President Biden’s reconciliation bill includes many controversial proposals that have struggled even to unify Democrats. One involves a plan to compel banks to monitor purchases above $600. Its proponents argue that bank account monitoring would help the IRS fight tax evasion.
However, associations representing thousands of financial institutions have come out against the proposal. Collectively, they have launched a formidable grassroots lobbying campaign.
For instance, the Independent Community Bankers of America alone has encouraged people to send more than 400,000 messages to members of Congress.
The Growing Debate
Meanwhile, Larry Keane of the National Shooting Sports Foundation says the plan would enable the IRS to track gun buyers. Keane reports how this added to privacy concerns in hearings on Capitol Hill:
Sec. Yellen balked at the notion the government is intruding on financial privacy, explaining the IRS already has “a wealth of information about individuals,” citing examples such as the W-2 form filed for a person’s job, but said the IRS needs more information on “higher-income individuals who have opaque sources of income … not low-income people.”
U.S. Sen. Cynthia Lummis (R-Wyo.) grilled Sec. Yellin over the proposal in a Senate hearing.
“There are obvious privacy concerns for all Americans here and this represents a dramatic new regulatory burden for community banks and credit unions in Wyoming and elsewhere,” Sen. Lummis said. “Do you distrust the American people so much that you need to know when they bought a couch? Or a cow?”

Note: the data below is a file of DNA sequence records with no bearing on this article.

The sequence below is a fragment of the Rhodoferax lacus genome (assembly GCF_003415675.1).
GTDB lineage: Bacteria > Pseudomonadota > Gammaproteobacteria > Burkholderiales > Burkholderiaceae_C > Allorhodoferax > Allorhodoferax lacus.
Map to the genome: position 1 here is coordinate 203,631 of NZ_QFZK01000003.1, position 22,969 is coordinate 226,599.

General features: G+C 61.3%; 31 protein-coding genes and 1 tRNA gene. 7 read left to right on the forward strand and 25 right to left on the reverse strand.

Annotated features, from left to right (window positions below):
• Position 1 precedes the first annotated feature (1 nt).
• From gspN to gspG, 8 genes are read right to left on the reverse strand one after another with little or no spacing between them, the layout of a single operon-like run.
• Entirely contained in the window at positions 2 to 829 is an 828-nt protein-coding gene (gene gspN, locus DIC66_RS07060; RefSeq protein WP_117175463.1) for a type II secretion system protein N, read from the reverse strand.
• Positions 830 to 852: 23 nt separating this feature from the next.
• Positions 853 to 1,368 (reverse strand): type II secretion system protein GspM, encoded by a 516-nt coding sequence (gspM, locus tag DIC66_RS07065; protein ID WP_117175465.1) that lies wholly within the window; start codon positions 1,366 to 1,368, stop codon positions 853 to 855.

Or a gun.
The debate comes after Calif. Gov. Gavin Newsom signed Assembly Bill 173 into law. Consequently, the California Firearm Violence Research Center can access data on the state’s 4.2 million gun owners. (RELATED: California Gives Academics Access to Gun Owners’ Personal Information)
Fearful that the sacrifice of gun owner privacy will go nationwide, conservative lawmakers have pushed back in a two-pronged attack to educate the public and protect taxpayer rights.
For example, Sen. John Boozman (R-Akr.) criticized the proposed reporting requirements in The Hill as ripe for abuse by unelected bureaucrats. Last month, Sen. Mike Crapo (R-Idaho) and Rep. Kevin Brady (R-Texas) introduced the Tax Gap Reform and Internal Revenue Service (IRS) Enforcement Act.
Brady explained his motivations:
“Before American taxpayers are subjected to 80,000 new IRS agents and surveillance of their private bank accounts, let’s begin with an accurate, independent estimate of Treasury’s so-called ‘tax gap.’ This bill also protects taxpayers from IRS targeting based on their political or religious beliefs and closes loopholes that risk leaking private taxpayer returns.”
Other Republicans have joined their efforts or introduced legislation of their own to lower the risk of another IRS targeting scandal. (RELATED: Feds Using New Terrorism Fears to Excuse Government Snooping)
Negotiating the Reconciliation Bill
Most importantly, the reconciliation bill remains in legislative limbo. Sen. Joe Manchin’s (D-W.Va.) red line on the Hyde Amendment leaves his party at an impasse. Meanwhile, Arizona Sen. Krysten Sinema (D) stands tall against progressive activists determined to end her career.
Whether they’ll continue to withstand pressure from their left flank remains to be seen.
The opinions expressed in this article are those of the author and do not necessarily reflect the positions of American Liberty News.